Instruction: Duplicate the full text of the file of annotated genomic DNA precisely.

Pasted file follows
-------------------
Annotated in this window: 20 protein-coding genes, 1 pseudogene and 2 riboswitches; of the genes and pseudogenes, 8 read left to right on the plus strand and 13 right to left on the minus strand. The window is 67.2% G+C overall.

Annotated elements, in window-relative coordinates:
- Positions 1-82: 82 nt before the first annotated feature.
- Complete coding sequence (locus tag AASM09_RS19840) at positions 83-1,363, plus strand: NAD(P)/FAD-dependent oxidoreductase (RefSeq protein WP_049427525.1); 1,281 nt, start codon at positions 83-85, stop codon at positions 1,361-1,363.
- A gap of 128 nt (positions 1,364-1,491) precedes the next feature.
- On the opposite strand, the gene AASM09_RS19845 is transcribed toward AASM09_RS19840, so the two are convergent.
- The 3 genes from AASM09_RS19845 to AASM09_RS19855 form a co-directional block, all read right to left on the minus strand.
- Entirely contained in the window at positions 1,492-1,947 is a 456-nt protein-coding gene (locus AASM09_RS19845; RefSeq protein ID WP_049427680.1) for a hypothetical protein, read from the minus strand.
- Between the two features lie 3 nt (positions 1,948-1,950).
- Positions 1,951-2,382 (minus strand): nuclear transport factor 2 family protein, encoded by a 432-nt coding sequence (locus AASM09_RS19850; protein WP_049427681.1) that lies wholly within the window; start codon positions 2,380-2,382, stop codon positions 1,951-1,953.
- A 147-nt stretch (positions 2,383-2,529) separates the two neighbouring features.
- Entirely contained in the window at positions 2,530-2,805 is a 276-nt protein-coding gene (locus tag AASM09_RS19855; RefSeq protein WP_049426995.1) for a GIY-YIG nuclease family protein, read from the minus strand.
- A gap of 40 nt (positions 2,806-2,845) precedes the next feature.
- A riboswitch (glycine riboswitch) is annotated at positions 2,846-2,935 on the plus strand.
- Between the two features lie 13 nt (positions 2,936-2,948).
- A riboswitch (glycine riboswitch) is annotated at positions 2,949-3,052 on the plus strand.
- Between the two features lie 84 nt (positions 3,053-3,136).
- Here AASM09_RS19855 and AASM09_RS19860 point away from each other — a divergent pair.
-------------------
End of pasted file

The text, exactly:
Annotated in this window: 20 protein-coding genes, 1 pseudogene and 2 riboswitches; of the genes and pseudogenes, 8 read left to right on the plus strand and 13 right to left on the minus strand. The window is 67.2% G+C overall.

Annotated elements, in window-relative coordinates:
- Positions 1-82: 82 nt before the first annotated feature.
- Complete coding sequence (locus tag AASM09_RS19840) at positions 83-1,363, plus strand: NAD(P)/FAD-dependent oxidoreductase (RefSeq protein WP_049427525.1); 1,281 nt, start codon at positions 83-85, stop codon at positions 1,361-1,363.
- A gap of 128 nt (positions 1,364-1,491) precedes the next feature.
- On the opposite strand, the gene AASM09_RS19845 is transcribed toward AASM09_RS19840, so the two are convergent.
- The 3 genes from AASM09_RS19845 to AASM09_RS19855 form a co-directional block, all read right to left on the minus strand.
- Entirely contained in the window at positions 1,492-1,947 is a 456-nt protein-coding gene (locus AASM09_RS19845; RefSeq protein ID WP_049427680.1) for a hypothetical protein, read from the minus strand.
- Between the two features lie 3 nt (positions 1,948-1,950).
- Positions 1,951-2,382 (minus strand): nuclear transport factor 2 family protein, encoded by a 432-nt coding sequence (locus AASM09_RS19850; protein WP_049427681.1) that lies wholly within the window; start codon positions 2,380-2,382, stop codon positions 1,951-1,953.
- A 147-nt stretch (positions 2,383-2,529) separates the two neighbouring features.
- Entirely contained in the window at positions 2,530-2,805 is a 276-nt protein-coding gene (locus tag AASM09_RS19855; RefSeq protein WP_049426995.1) for a GIY-YIG nuclease family protein, read from the minus strand.
- A gap of 40 nt (positions 2,806-2,845) precedes the next feature.
- A riboswitch (glycine riboswitch) is annotated at positions 2,846-2,935 on the plus strand.
- Between the two features lie 13 nt (positions 2,936-2,948).
- A riboswitch (glycine riboswitch) is annotated at positions 2,949-3,052 on the plus strand.
- Between the two features lie 84 nt (positions 3,053-3,136).
- Here AASM09_RS19855 and AASM09_RS19860 point away from each other — a divergent pair.